The YouTube channel It's OK to Be Smart explain how human ancestry and DNA diversity really works.

When Science and the Occult Went Head-to-Head on a German Mountaintop

The stories of supernatural happenings in the Harz mountains of Germany, and in particular the highest peak called the Brocken, have been around forever. Harry Price found those beliefs ridiculous. The skeptic Price had studied the supernatural for some time, and even owned a book of old German spells and rituals, which got him invited to the Brocken in 1932 to create some magic.
Price’s attempt at a magical ritual atop the Brocken came about thanks in part to the writer Johann Wolfgang von Goethe. Goethe famously had an interest in the occult, and visited the Brocken peak, hiking a path that is still memorialized as the Goethe Way. Inspired by the mysterious atmosphere of the Harz region, Goethe set portions of his most famous play, Faust, there, including the surreal walpurgisnacht scene where the devil Mephistopheles leads Faust around the Brocken, observing witches and even a gorgon. “Paganism died hard in the Harz country,” Price would later write.
In 1932, the region was celebrating the centennial anniversary of the Goethe’s death, and that's why Price went to the Brocken, along with fellow philosopher C.E.M. Joad, to perform a magic ritual that was supposed to change a goat into a boy. He had to take a fair maiden and a goat, too, along with a bunch of journalists and spectators. Read the story of that ritual and how it turned out at Atlas Obscura.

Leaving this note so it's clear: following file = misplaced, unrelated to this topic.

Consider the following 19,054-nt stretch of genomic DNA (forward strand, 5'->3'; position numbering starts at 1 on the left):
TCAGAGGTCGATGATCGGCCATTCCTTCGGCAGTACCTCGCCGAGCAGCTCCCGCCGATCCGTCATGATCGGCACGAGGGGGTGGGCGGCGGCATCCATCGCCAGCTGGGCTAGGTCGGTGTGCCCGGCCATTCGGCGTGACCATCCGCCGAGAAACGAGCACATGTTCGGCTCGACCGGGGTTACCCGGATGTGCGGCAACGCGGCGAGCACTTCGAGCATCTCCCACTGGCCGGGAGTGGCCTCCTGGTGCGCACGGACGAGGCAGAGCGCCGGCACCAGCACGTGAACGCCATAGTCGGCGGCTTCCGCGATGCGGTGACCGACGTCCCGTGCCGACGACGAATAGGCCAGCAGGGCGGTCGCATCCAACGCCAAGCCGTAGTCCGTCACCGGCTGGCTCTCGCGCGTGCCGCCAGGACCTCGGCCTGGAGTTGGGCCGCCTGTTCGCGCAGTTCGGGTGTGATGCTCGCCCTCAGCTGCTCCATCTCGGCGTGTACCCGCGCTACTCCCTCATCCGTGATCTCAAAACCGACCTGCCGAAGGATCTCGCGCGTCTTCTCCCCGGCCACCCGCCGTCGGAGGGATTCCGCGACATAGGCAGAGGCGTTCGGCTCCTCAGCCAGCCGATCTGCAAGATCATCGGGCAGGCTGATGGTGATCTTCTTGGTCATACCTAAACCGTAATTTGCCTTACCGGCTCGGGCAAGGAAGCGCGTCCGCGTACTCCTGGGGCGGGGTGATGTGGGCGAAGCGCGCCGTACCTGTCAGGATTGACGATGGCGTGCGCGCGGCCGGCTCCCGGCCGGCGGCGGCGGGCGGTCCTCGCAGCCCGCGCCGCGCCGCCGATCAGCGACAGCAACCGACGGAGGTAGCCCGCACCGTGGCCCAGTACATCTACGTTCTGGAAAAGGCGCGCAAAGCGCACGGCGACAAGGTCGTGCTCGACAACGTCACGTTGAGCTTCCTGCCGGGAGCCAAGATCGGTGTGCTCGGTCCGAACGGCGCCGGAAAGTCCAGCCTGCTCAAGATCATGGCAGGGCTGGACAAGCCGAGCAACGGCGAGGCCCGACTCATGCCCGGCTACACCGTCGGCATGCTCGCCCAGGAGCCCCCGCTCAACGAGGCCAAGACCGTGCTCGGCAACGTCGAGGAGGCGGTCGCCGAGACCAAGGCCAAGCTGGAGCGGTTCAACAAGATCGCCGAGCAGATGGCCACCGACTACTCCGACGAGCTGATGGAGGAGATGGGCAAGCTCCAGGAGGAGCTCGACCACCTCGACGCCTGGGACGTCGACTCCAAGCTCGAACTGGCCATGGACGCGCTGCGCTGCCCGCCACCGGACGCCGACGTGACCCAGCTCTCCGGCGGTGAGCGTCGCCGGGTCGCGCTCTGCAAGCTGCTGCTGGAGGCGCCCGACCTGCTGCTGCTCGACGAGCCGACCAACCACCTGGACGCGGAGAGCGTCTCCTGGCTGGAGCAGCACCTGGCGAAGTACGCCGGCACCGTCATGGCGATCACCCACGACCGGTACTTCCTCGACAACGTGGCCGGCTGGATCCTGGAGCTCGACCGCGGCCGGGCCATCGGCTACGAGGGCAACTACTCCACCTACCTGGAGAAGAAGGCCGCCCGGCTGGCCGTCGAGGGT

The American War Machine

If Washington Won’t Rein in Corporate Greed, Your State Might

More American Jews are reclaiming German citizenship in the age of Dumbass Trump

Vermont Becomes First State to Pass Legislation Legalizing All Pot Use

1 Year Per Gram

Mass Incarceration and the Achievement Gap

Big Pharma's Pollution Is Creating Deadly Superbugs While the World Looks the Other Way

A Swath of States Is Experiencing the Hottest Year to Date

Montana's glaciers are melting fast

30 Interesting Facts about the Ocean

If you're feeling hot, maybe you can take a dip into the ocean with us! John Green has a ton of interesting tidbits about the waters that cover most of our planet. Who was the first to cross the ocean in a hot air balloon? Who named the Pacific Ocean? How far south do Arctic icebergs get? Can we live under the water? Find out in the latest episode of the Mental Floss List Show.

New mystery space signal leaves scientists baffled

Pet dogs help kids feel less stressed

Pet dogs help kids feel less stressed, study findsPet dogs provide valuable social support for kids when they’re stressed, according to a study by researchers from the University of Florida, who were among the first to document stress-buffering effects of pets for children. … Read more

Animal Pictures